explain() method: MongoDB

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We’ve seen the working of explain() method briefly in previous video tutorials – in this video tutorial lets dive in to learn more about this useful method, which helps us analyze and optimize our MongoDB commands.

explain-method-mongodb

Related Read:
Create and Insert Documents: MongoDB
index creation: MongoDB

temp: database name
name: collection name

Inserting 1000 Documents

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MongoDB shell version: 2.6.1
connecting to: test
 
> use temp
switched to db temp
 
> for(i = 1; i < = 1000; i++) db.name.insert({a: i, b: i, c: i});
WriteResult({ "nInserted" : 1 })

Here we inserted 1000 documents using for loop.

Basic Cursor

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> db.name.find({a: 5})
{ "_id" : ObjectId("53dcd070340ac74e061d7215"), "a" : 5, "b" : 5, "c" : 5 }
 
> db.name.find({a: 5}).explain()
{
        "cursor" : "BasicCursor",
        "isMultiKey" : false,
        "n" : 1,
        "nscannedObjects" : 1000,
        "nscanned" : 1000,
        "nscannedObjectsAllPlans" : 1000,
        "nscannedAllPlans" : 1000,
        "scanAndOrder" : false,
        "indexOnly" : false,
        "nYields" : 7,
        "nChunkSkips" : 0,
        "millis" : 1,
        "server" : "Satish-PC:27017",
        "filterSet" : false
}

Here MongoDB server is returning a basic cursor, as we do not have index on field “a”. Also note that, it’s scanning 1000 documents in the “name” collection and scanning 1000 index keys in “system.indexes” collection, where the default key is “_id”.

explain() method: MongoDB


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YouTube Link: http://www.youtube.com/watch?v=q59nF4ziW-w [Watch the Video In Full Screen.]



Creating Index on fields “a” and “b”

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> db.name.ensureIndex({a: 1, b: 1});
{
        "createdCollectionAutomatically" : false,
        "numIndexesBefore" : 1,
        "numIndexesAfter" : 2,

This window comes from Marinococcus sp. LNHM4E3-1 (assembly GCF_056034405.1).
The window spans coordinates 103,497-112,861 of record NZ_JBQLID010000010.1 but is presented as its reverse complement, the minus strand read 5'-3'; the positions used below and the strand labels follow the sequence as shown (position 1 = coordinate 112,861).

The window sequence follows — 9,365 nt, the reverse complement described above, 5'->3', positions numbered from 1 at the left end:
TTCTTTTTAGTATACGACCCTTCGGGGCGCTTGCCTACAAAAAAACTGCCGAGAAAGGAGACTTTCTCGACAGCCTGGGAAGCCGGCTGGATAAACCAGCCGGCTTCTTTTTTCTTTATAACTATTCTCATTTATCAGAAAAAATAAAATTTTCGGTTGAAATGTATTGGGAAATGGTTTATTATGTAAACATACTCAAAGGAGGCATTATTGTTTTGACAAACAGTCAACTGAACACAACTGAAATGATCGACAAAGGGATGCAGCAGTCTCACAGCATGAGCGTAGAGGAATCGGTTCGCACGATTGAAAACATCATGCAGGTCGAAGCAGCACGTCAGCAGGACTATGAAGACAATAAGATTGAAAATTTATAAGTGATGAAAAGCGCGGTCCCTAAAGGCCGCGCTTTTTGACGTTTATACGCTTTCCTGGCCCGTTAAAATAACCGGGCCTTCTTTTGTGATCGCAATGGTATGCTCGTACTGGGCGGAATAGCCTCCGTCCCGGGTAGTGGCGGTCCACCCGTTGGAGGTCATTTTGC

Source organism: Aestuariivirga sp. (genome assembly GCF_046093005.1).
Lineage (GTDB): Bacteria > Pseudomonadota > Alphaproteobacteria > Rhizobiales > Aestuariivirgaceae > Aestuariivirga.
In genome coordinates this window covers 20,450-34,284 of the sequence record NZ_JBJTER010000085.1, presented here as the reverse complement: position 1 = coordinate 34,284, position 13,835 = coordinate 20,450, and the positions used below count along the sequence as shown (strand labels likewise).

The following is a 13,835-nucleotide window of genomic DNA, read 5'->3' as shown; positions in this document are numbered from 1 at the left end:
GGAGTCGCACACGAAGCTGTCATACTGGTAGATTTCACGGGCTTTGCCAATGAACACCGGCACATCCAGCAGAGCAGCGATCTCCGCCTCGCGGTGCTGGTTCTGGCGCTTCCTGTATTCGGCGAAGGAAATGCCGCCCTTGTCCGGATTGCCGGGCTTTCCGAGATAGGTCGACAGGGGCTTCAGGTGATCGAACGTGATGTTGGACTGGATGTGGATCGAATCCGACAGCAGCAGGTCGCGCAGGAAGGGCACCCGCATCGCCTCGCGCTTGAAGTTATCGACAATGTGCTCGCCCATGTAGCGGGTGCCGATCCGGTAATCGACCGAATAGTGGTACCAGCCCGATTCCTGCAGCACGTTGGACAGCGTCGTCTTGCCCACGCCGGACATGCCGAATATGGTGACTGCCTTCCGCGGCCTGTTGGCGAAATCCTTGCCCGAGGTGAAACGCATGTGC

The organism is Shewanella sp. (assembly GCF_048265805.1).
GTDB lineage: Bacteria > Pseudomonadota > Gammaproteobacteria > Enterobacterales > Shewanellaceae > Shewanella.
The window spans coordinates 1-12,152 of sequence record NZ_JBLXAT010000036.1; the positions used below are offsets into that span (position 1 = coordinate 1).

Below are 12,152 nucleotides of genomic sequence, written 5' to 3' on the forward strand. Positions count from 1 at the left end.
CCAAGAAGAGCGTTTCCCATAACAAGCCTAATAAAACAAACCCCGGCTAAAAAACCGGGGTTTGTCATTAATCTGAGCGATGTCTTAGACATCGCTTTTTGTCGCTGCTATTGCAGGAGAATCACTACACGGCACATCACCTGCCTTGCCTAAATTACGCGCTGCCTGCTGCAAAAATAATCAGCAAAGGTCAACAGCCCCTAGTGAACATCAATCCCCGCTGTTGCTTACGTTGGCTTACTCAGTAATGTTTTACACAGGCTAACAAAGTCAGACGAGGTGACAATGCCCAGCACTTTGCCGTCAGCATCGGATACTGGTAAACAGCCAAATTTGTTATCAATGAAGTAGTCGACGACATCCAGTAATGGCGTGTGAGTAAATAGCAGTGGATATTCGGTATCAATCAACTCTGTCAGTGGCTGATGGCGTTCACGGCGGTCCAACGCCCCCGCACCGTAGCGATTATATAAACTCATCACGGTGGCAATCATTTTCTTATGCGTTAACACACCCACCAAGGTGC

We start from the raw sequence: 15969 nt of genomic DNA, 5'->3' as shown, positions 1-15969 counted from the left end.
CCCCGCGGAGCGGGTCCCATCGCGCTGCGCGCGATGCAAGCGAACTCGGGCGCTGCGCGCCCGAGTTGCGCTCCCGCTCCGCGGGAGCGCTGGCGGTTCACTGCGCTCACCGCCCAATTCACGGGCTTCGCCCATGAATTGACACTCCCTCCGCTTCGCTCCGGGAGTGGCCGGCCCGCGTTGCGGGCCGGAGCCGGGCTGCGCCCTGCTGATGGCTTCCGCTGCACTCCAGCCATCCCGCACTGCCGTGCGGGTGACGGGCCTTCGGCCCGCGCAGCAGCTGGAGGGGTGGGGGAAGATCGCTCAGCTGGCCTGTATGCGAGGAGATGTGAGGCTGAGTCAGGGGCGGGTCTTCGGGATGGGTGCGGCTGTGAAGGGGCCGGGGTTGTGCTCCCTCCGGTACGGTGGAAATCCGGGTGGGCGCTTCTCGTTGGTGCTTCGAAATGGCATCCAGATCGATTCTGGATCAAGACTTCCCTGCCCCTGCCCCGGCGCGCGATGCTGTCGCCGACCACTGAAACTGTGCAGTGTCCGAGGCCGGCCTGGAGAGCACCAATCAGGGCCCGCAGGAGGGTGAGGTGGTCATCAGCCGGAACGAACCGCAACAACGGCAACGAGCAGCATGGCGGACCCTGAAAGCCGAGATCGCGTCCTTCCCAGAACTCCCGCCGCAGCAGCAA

"ok" : 1
}
 
> db.name.find({a: 5}).explain()
{
        "cursor" : "BtreeCursor a_1_b_1",
        "isMultiKey" : false,
        "n" : 1,
        "nscannedObjects" : 1,
        "nscanned" : 1,
        "nscannedObjectsAllPlans" : 1,
        "nscannedAllPlans" : 1,
        "scanAndOrder" : false,
        "indexOnly" : false,
        "nYields" : 0,
        "nChunkSkips" : 0,
        "millis" : 0,
        "indexBounds" : {
                "a" : [
                        [
                                5,
                                5
                        ]
                ],
                "b" : [
                        [
                                {
                                        "$minElement" : 1
                                },
                                {
                                        "$maxElement" : 1
                                }
                        ]
                ]
        },
        "server" : "Satish-PC:27017",
        "filterSet" : false
}

Here we create index on key “a” and “b” – it’s called compound key – after which the explain() method shows that MongoDB server is returning a Btree cursor, meaning it’s making use of index key to execute the query/command.

Also not the number of objects scanned in the “name” collection as well as in the “system.indexes” collection.

indexOnly: true

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> db.name.find({a: 5})
{ "_id" : ObjectId("53dcd070340ac74e061d7215"), "a" : 5, "b" : 5, "c" : 5 }
 
> db.name.find({a: 5}, {a: 1, b: 1, _id: 0})
{ "a" : 5, "b" : 5 }
 
> db.name.find({a: 5}, {a: 1, b: 1, _id: 0}).explain()
{
        "cursor" : "BtreeCursor a_1_b_1",
        "isMultiKey" : false,
        "n" : 1,
        "nscannedObjects" : 0,
        "nscanned" : 1,
        "nscannedObjectsAllPlans" : 0,
        "nscannedAllPlans" : 1,
        "scanAndOrder" : false,
        "indexOnly" : true,
        "nYields" : 0,
        "nChunkSkips" : 0,
        "millis" : 0,
        "indexBounds" : {
                "a" : [
                        [
                                5,
                                5
                        ]
                ],
                "b" : [
                        [
                                {
                                        "$minElement" : 1
                                },
                                {
                                        "$maxElement" : 1
                                }
                        ]
                ]
        },
        "server" : "Satish-PC:27017",
        "filterSet" : false
}

Covered Index or indexOnly
If our command is requesting for values present inside the index, mongo engine will fetch that information from the “system.indexes” collection itself and does not go to the collection where the entire document is present – in our case “name” collection. Since index is on keys “a” and “b” in our case, if we query for “a” and “b” values only, it fetches those values directly from the index information and will not go to “name” collection. Hence the speed of execution of the command is faster, and this type of commands are very efficient in creating optimized web applications.

Note from above explain() result, the number of objects scanned in the “name” collection is 0, and the number of scans made on indexes in only 1.

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